No. No. No.
That was the resounding message that area ranchers delivered to federal agriculture officials here to gather their opinions on a proposed mandatory National Animal Identification System.
More than 300 ranchers packed into a meeting room at the Rushmore Plaza Holiday Inn for a U.S. Department of Agriculture listening session on the proposed NAIS. The system would use a combination of identification devices and computerized records to track livestock in the event of a disease outbreak.
Of the approximately 60 people who spoke Thursday morning, only two voiced support for the proposed mandatory system of animal ID.
Skip Waters, a rancher from Moorcroft, Wyo., was typical of those adamantly opposed to what they see as a costly, burdensome, off-target and unnecessary system that would be forced on them.
“It’s not just a bad idea,” Waters said. “It’s a horrible idea. It’s ludicrous.”
South Dakota Rep. Betty Olson, R-Bison, said the costs of ear tags, especially a radio frequency ID tag, plus those of maintaining computer records, would put many producers out of business.
Olson said South Dakota and other western states already have a good system for identifying individual cattle — the hot-iron brand.
Justin Tupper, who manages St. Onge Livestock, said he worries that a national ID system would snarl the flow of cattle on sale days.
He said electronic wands that read radio frequency ear tags are unreliable about 20 percent of the time. The delays could jam up traffic in South Dakota sale barns, which process up to 3 million cattle each year.
Larry Nelson of Buffalo, president of the South Dakota Stockgrowers Association, said the proposed system’s requirement to record all movement of cattle within 24 hours, including between ranches, would be impossible to meet in far-flung ranges in the West, where cattle often drift into neighbor’s pastures and calves can die and not be found for weeks or months.
“Most of these people here cannot comply,” Nelson said of the crowd of western ranchers. “It’s going to make us lawbreakers.”
The Stockgrowers Association and its national affiliate, R-CALF USA, oppose any sort of national ID system, even a voluntary one.
R-CALF CEO Bill Bullard of Billings, Mont., was among those who blasted USDA for allowing cattle imports from Canada, despite its outbreak of mad cow disease; from Mexico, despite its problems with tuberculosis and fever ticks; and from Argentina, despite its problems with foot and mouth disease.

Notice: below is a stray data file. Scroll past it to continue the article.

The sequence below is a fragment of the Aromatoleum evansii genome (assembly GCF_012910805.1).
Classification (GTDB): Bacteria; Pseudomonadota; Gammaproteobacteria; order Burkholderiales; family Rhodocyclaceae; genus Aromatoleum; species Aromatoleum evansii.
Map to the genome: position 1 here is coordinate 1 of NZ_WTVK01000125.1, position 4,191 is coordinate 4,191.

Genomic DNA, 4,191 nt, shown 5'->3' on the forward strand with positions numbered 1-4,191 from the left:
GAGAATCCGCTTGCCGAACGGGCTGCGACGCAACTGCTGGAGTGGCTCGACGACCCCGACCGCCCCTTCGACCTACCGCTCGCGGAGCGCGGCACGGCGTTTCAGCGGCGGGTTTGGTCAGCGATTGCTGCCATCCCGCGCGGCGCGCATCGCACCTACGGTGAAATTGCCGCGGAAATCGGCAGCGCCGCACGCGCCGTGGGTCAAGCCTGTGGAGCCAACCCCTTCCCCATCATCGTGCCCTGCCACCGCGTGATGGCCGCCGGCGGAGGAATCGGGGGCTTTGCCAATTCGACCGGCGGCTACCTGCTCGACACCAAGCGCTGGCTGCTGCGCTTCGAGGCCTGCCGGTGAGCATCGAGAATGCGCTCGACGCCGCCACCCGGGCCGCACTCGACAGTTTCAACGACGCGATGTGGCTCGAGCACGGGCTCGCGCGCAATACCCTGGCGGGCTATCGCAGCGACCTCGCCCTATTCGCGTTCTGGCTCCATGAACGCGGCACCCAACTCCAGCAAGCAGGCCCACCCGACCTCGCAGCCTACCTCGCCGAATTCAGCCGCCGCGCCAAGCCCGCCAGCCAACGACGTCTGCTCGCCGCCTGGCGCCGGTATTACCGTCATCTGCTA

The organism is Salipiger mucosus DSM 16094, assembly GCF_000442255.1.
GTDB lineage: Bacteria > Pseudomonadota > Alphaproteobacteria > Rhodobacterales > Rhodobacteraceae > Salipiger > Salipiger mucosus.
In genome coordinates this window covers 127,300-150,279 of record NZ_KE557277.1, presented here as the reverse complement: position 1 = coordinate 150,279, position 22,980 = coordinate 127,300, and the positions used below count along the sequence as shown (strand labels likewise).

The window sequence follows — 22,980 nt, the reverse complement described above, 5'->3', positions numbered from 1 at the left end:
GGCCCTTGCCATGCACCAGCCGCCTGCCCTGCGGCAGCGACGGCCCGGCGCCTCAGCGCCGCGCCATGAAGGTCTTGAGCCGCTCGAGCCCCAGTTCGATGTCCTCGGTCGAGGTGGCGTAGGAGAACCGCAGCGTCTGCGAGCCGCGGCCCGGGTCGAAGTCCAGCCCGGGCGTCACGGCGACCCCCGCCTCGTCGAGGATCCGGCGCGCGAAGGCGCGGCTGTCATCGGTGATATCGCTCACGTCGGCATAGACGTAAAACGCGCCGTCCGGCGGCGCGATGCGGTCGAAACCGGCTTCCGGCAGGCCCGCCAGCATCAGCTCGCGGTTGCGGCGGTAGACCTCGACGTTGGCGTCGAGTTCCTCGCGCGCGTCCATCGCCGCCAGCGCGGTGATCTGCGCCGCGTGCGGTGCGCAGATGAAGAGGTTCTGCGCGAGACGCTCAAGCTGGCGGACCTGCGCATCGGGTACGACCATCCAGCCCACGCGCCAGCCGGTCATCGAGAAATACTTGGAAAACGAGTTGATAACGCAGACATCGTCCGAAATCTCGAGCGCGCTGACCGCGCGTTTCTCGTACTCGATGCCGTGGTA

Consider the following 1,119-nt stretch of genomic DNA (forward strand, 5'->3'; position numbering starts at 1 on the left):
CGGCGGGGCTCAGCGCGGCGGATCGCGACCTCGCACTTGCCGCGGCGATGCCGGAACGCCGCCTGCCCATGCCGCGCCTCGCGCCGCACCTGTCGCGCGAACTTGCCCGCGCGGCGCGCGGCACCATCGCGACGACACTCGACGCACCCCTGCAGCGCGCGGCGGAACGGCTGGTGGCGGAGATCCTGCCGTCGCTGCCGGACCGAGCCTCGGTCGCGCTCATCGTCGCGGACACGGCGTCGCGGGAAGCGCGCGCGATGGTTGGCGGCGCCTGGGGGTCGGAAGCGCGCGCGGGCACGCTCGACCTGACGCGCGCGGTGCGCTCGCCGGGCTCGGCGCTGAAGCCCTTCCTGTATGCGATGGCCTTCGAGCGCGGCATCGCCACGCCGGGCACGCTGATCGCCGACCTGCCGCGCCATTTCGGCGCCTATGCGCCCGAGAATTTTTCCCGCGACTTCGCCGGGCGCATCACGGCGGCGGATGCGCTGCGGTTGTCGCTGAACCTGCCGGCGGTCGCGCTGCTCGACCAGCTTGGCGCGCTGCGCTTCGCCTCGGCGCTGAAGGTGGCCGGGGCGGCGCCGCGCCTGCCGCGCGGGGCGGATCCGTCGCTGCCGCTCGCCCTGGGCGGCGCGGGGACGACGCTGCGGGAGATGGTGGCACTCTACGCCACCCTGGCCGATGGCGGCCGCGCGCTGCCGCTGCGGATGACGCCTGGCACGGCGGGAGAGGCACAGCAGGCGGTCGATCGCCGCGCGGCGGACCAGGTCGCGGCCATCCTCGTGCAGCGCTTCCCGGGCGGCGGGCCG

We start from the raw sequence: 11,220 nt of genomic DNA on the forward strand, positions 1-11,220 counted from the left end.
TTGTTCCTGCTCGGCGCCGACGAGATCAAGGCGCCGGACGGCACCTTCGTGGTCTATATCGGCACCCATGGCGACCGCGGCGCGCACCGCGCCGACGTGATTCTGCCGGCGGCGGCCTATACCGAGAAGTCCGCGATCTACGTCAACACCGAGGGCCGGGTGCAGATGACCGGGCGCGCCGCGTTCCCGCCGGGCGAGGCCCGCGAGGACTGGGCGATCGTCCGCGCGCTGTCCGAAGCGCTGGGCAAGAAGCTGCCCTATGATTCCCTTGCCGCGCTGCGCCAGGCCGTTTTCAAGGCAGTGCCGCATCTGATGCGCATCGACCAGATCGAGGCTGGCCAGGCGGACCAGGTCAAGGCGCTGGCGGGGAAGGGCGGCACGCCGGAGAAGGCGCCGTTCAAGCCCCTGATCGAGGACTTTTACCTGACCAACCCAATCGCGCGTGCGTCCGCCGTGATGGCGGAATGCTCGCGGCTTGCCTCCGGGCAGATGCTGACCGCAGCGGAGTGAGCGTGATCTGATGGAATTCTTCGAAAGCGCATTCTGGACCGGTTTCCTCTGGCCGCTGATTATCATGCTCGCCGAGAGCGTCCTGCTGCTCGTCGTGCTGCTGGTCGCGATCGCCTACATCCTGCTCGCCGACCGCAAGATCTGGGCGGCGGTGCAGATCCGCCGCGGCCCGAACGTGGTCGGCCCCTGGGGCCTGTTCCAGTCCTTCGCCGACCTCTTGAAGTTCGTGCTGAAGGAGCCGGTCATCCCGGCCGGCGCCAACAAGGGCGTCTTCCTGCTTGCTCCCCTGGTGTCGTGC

Bullard said the U.S. cattle industry has been shrinking since 1996, losing 19,000 ranchers a year.
“Our markets are broken. Our industry is broken,” Bullard said. “It’s happened because USDA has turned its back on us livestock producers.”
Bullard drew a standing ovation.
Two speakers supported the idea of mandatory animal ID.
Brad Greenway of Mitchell, a member of the South Dakota Pork Council, said establishing a mandatory animal ID system is critical to the viability of the pork industry.
“The real advantage is that it places a searchable data base in each state for all premises holding livestock,” Greenway said. “In the event of an animal disease outbreak, it will allow animal health professionals to efficiently locate the premises that have been exposed. The efficiency of a mandatory system will allow an outbreak to be brought under control and eradicated more quickly.”
Todd Mortenson of Hayes, president of the South Dakota Cattlemen’s Association, said a voluntary ID system is preferable for the livestock herd as a whole. “However SDCA supports mandatory ID in breeding stock as a first step toward addressing animal disease control,” Mortenson said.
Mortenson said consumers and trading partners are demanding increased traceability and accountability from livestock producers. “Today the U.S. is the only developed country in the world without a comprehensive animal ID and tracking system,” Mortenson said.
One of the senior USDA people present at the listening session, Dr. David Morris of Fort Collins, Colo., acknowledged many of the objections raised Thursday, including the importance of preventing diseased animals from crossing the U.S. border.
“But that is a separate issue from being able to provide traceability for our own existing animal diseases as well as potential foreign animal disease introductions,” Morris said.
Morris said the successes of many current disease surveillance programs, such as those for brucellosis, have led to a problem: fewer producers and fewer cattle participating in those programs.
R-CALF’s Bullard admitted that USDA has a legitimate concern about the decline in disease program participation. He said if Vilsack would dump the NAIS, groups like his would work with the USDA to increase participation in those disease surveillance programs.
Bullard also said he is more optimistic about the chance for stopping NAIS, now that Vilsack, the former governor of Iowa, is secretary of agriculture.
“This was a train that looked unstoppable until Secretary Vilsack announced that he was not going to proceed until he learned from cattle producers and livestock producers what their concerns are,” Bullard said.
The USDA heard the full litany of concerns in Rapid City on Thursday.
USDA officials said the Rapid City listening session, the eighth in the series, had the largest turnout so far. Another five listening sessions are scheduled.
Contact Steve Miller at 394-8415 or firstname.lastname@example.org.